Kacie Burns is an American actor and dancer from Canton, Michigan, who has been documenting her daily adventures in Italy. She moved to Florence, the birth city of Renaissance, which resembles a museum under the sky, after falling in love with her boyfriend Dario on her first solo trip two years ago. Their love blossomed and Kacie is now a proud Florentine, appreciating all the new cultural quirks that come at her.
Kacie is now busy making a series of fun and lighthearted cultural shock videos on her TikTok with each going viral and amassing her a whopping 9.6M likes in total. So let’s see what cultural differences she has spotted between America and Italy below that put living in these two countries in a whole different perspective.
Also, if you’re an American living the Italian dream, be sure to share your experience and hit us in the comment section below!
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Bored Panda reached out to Kacie Burns, an American actress, dancer, and singer currently living in Florence, Italy who went viral for her fun and lighthearted TikTok videos on cultural quirks of the birthplace of Renaissance. Kacie grew up in Canton, Michigan and moved to NYC when she was 17 for college. In 2018, she decided to take a solo trip to Italy, where she fell in love with the food, the culture, and a boy.
“We were long distance for a year, and then he came to live in NYC on a year-long visa,” Kacie said and added: “I was a professional dancer/actress in NYC, and when COVID shut down my industry, I decided to pursue other big dreams of mine, which were living abroad and traveling—so Dario and I made the move to Italy in January 2021!”
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“I love that now I get to share travel tips, life in Italy, and all the fun and interesting things I learn as an American living here with so many people,” she told us.
When asked about whether she has grown accustomed to the initial culture shocks she experienced after moving to Florence, Kacie said that “other than the 'no-tipping' thing (it still feels very weird to not leave a tip!) I'd say for the most part I've gotten used to them—but I also find new things out everyday that shock me all over again.”
The social media star and actress assured us that “At the end of the day, though, I love them. Culture differences are so cool and so interesting to learn.”
But there are numerous American things that Kacie really misses. “I love Italian coffee but sometimes I miss walking around and sipping a large to-go American coffee. I used Apple Pay all the time in NYC, but here Apple Pay isn't a thing! 'One-stop shops' like Target and Walmart don't exist here, so I had to adjust to going to multiple stores to get the things I needed.”
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“Like a true American, I put ranch dressing on everything, and you can't find ranch here (But actually one of my amazing followers sent me an entire box of it! So sweet). And Cheetos... I miss Cheetos so much,” Kacie said.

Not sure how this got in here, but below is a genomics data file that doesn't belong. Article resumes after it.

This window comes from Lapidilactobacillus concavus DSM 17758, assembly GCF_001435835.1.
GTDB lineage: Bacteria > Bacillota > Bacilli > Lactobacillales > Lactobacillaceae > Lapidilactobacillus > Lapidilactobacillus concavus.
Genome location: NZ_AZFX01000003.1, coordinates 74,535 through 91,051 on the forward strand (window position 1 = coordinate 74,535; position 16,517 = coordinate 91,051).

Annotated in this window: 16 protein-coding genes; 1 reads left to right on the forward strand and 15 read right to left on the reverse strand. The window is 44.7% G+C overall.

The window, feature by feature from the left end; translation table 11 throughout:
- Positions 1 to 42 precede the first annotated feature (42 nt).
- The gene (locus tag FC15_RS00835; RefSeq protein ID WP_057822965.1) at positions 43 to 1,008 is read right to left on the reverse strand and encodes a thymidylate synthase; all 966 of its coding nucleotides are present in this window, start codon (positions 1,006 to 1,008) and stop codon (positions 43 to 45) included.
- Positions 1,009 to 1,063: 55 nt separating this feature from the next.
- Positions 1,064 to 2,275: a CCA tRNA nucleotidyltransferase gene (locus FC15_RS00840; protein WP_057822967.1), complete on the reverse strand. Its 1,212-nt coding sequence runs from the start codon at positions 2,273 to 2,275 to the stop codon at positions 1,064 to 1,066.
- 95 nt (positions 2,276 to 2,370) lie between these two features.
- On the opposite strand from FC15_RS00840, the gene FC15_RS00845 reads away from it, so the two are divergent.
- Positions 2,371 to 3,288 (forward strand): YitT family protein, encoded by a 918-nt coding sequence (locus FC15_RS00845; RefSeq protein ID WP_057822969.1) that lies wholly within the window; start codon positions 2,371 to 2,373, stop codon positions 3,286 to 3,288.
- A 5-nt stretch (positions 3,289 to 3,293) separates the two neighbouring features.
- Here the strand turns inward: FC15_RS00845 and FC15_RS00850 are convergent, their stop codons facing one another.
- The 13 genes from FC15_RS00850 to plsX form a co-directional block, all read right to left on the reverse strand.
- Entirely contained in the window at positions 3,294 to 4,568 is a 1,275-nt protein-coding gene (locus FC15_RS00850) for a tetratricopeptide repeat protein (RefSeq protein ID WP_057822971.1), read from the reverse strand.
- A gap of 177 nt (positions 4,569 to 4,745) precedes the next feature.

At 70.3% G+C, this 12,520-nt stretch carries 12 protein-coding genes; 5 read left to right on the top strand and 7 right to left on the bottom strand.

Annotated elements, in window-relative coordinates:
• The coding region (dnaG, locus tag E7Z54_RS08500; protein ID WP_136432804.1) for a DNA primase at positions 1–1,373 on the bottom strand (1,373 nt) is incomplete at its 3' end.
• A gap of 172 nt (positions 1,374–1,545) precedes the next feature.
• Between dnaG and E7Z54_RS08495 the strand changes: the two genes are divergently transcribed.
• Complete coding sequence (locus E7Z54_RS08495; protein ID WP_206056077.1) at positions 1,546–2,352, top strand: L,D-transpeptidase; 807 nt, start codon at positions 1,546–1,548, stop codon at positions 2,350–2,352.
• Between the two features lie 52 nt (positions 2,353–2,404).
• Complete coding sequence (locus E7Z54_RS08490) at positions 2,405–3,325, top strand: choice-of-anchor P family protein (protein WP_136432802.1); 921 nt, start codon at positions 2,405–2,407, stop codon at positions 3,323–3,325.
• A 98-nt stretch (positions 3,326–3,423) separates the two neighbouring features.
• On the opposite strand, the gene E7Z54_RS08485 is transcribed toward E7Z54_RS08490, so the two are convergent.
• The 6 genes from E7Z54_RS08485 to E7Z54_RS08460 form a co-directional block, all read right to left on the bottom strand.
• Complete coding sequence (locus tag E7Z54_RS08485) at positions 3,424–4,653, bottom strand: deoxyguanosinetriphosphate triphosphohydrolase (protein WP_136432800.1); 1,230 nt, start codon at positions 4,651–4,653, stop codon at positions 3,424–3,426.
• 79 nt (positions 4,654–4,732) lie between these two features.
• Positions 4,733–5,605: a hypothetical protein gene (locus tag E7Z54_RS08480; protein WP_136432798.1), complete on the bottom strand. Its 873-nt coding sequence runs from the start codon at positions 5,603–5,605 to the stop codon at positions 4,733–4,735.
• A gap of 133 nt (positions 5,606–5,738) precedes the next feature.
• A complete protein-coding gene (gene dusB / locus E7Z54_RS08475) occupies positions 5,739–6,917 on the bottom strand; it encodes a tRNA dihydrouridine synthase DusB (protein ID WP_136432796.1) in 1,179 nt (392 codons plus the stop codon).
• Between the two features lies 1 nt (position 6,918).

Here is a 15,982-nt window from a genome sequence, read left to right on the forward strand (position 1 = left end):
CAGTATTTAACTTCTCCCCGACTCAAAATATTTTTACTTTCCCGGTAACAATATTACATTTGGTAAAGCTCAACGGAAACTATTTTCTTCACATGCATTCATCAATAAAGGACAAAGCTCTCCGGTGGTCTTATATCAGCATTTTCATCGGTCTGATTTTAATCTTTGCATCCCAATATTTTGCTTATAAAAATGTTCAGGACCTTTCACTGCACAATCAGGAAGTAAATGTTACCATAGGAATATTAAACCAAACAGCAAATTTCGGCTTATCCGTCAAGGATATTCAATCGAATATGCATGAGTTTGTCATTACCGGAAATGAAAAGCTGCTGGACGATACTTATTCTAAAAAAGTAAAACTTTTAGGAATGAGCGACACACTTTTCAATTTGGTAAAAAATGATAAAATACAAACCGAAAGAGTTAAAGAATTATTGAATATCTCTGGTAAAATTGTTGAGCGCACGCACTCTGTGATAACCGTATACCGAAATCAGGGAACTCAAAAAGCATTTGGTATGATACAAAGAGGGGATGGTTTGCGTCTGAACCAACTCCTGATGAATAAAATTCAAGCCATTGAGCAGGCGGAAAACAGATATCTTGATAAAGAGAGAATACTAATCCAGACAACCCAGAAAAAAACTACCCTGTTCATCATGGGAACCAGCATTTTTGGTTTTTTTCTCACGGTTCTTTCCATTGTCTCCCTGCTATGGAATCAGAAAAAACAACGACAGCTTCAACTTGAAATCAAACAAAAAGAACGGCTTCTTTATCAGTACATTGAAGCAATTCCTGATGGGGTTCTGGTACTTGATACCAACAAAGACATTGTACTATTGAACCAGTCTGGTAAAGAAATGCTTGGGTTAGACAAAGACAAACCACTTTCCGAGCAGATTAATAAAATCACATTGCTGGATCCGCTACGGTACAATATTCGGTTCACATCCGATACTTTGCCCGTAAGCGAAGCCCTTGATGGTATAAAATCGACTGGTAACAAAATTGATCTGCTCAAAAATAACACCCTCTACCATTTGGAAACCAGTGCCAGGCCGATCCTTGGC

When asked about the American expat community in Florence, Kacie said that it’s indeed “a great little community here of American expats, which definitely helped make the transition living away from home easier.”
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It’s no secret that Florence is a cultural playground for the international rich and has been since the 17th and 18th centuries when it was a highlight on the European Grand Tour. Today, the city that’s often called an open-air museum under the sky is loved by international expats, especially fellow Americans.
According to Celeste Oliphant, a luxury property consultant, “Florence has everything that the foreigner wants from Italy: art, culture, food, and the beautiful countryside of Tuscany on its doorstep.” Plus, she says it’s “less intimidating than southern Italy: it’s clean and there is less chaos.”
Many Americans come to the idyllic city to study and there are more English-speaking education institutions that you could imagine. But due to the covid pandemic, the future of the American students is now unclear as many left and flew back to their home countries for quarantine, where they completed their courses online. The question is whether they will ever return to Florence for studies.
It turns out that the sizable population of American students in the Florence and Tuscany area has a much bigger impact on the region's economy than you could think. According to Fabrizio Ricciardelli, a secretary-treasurer of the Association of American College and University Programs in Italy (AACUPI), “An average of 15,000 students are hosted by North American and Australian study abroad programs in the Florence and Prato areas, creating an added value of 200 million euro in expenditures that benefit the region, along with 5,000 jobs.”
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Try combining losing this all value and putting tourism on hold due to the pandemic, causing economic uncertainties far greater than the region could afford. After all, the number of tourist overnight stays in the city of Florence has been growing over the last years, from 12.2 million in 2012 to roughly 15.8 million in 2019. But according to the recent data, tourist arrivals, including both international and domestic tourists, decreased by roughly 71.5 percent in this city in 2020.